Nearly half of Americans believe the U.S. is less safe against terrorism since President Barack Obama took office — and 35 percent say the nation is “much less safe,” a Newsmax/Zogby poll reveals.
The exclusive poll asked: “Do you believe Barack Obama’s policies have made America more or less safe against terrorism?”
The results (figures rounded):
- Much more safe, 16 percent
- Somewhat more safe, 20 percent
- Somewhat less safe, 11 percent
- Much less safe, 35 percent
- No difference, 16 percent
- Not sure, 3 percent
The results of the Newsmax/Zogby poll come as no surprise to Frank Gaffney, president of the Center for Security Policy and former assistant secretary of defense for International Security Policy.
“America is objectively less safe under President Obama,” he said. “By some estimates, we had as many as 14 attempted or successful jihadist attacks on this country during 2009, as opposed to an average of two to three in the previous years since 2001.
“This surge suggests a growing perception on the part of our enemies – those who engage in jihad in the name of what authoritative Islam calls Shariah – that violence and terror will, under present circumstances, advance their goal of destroying America.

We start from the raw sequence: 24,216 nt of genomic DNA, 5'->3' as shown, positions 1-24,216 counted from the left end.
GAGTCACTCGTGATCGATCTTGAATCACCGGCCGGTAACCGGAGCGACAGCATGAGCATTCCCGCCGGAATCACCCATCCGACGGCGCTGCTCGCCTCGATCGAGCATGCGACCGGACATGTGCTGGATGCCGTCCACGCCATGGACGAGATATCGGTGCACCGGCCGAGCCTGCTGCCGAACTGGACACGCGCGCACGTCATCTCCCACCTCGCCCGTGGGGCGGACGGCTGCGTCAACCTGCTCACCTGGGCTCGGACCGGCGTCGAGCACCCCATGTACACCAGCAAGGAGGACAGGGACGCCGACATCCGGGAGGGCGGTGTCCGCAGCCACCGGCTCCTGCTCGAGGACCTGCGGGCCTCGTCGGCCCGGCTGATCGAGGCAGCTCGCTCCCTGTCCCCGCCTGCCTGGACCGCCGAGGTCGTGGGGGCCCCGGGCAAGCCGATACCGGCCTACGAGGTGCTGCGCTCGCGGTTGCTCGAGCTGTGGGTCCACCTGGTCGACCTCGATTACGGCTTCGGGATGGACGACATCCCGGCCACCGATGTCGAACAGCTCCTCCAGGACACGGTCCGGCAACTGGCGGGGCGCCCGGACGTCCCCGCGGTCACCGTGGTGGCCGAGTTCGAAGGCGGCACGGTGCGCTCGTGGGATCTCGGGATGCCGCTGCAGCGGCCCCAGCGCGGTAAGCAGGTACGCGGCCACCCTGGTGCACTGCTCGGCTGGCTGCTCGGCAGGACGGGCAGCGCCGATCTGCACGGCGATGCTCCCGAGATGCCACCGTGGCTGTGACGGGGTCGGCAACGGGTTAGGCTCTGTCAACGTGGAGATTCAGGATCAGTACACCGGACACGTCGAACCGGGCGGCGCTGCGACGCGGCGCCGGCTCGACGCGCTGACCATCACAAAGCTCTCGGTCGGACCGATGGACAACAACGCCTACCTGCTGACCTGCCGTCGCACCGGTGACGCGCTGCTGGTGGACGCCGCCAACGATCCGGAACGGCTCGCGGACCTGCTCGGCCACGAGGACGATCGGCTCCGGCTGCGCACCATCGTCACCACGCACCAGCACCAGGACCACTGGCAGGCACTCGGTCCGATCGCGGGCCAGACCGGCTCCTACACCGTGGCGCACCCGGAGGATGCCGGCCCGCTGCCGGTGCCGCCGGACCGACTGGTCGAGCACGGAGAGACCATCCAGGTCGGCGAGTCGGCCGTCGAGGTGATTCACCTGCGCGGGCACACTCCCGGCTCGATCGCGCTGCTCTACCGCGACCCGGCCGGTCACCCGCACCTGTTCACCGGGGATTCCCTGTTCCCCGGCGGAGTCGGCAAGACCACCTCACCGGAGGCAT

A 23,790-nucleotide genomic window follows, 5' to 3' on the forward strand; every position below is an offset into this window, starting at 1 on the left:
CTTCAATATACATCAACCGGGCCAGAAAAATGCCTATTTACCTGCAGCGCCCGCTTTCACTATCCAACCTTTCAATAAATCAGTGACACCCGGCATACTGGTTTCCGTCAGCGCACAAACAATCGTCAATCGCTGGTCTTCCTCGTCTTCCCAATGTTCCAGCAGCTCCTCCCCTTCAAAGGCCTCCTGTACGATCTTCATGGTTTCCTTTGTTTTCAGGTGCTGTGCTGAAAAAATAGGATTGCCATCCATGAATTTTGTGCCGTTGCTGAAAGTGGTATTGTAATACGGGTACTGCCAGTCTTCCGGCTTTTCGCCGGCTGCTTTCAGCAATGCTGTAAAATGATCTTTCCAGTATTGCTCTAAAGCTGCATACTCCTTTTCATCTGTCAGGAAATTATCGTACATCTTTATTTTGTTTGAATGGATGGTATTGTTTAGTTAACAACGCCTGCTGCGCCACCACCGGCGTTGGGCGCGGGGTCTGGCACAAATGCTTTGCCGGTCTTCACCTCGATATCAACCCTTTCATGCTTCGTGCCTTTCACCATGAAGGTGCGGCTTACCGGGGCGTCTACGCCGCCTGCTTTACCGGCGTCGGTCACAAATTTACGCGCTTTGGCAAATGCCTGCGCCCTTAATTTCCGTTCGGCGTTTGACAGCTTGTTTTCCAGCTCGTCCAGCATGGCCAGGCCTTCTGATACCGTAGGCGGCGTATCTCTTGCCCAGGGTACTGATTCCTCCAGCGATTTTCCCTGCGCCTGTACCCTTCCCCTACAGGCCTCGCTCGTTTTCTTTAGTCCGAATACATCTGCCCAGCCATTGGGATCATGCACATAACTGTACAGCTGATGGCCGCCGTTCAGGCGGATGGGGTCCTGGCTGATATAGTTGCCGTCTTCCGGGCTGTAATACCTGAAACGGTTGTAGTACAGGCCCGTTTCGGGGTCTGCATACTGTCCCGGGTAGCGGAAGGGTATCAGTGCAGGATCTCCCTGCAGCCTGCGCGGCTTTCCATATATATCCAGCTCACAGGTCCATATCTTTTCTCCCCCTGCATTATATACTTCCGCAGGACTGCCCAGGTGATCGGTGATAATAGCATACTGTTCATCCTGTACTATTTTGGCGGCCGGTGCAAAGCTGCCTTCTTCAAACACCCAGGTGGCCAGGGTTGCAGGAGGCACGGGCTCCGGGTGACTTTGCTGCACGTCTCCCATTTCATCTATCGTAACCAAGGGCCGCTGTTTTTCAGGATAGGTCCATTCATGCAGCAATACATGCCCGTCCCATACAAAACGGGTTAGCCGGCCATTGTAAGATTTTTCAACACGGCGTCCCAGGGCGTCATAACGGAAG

“That perception is almost surely rooted in the belief that the Obama administration’s policies and the capabilities of our country under his leadership do not constitute a deterrent to such violent jihad. If such calculations are allowed to continue and grow, we are certain to be still less safe in the future.”
Since the Obama administration took office, a number of factors could be seen as heightening Americans’ fears of terrorist attacks:
- The administration decided to try Khalid Sheik Mohammed and other 9/11 terrorists in a civilian court in New York rather than in a military court, prompting critics to predict a “public show trial” and sparking concerns about another terrorist attack in the city.
- Just weeks after moving into the White House, Obama signed an executive order to shut down the detainee center at Guantanamo Bay and ordered it closed within a year. The facility remains open, but some detainees have been released and some of those have returned to the battlefield in the Middle East.
- Obama had to accept ultimate responsibility when the so-called underwear bomber incident on Christmas Day exposed serious gaps in the system for detecting and preventing terrorist plots.
- Security at the White House itself was shown to be porous when two uninvited guests crashed an event honoring the prime minister of India.
- Obama’s efforts to seek a diplomatic solution to Iran’s nuclear program have produced no results and the Islamic Republic appears more determined than ever to acquire nuclear weapons, which could end up in the hands of terrorists.
- Diplomacy has also failed to rein in North Korea’s nuclear weapons and missile programs.
- The president dithered for months before finally agreeing to send additional troops to Afghanistan as the Taliban insurgency grew, then drew criticism for setting a date for U.S. withdrawal.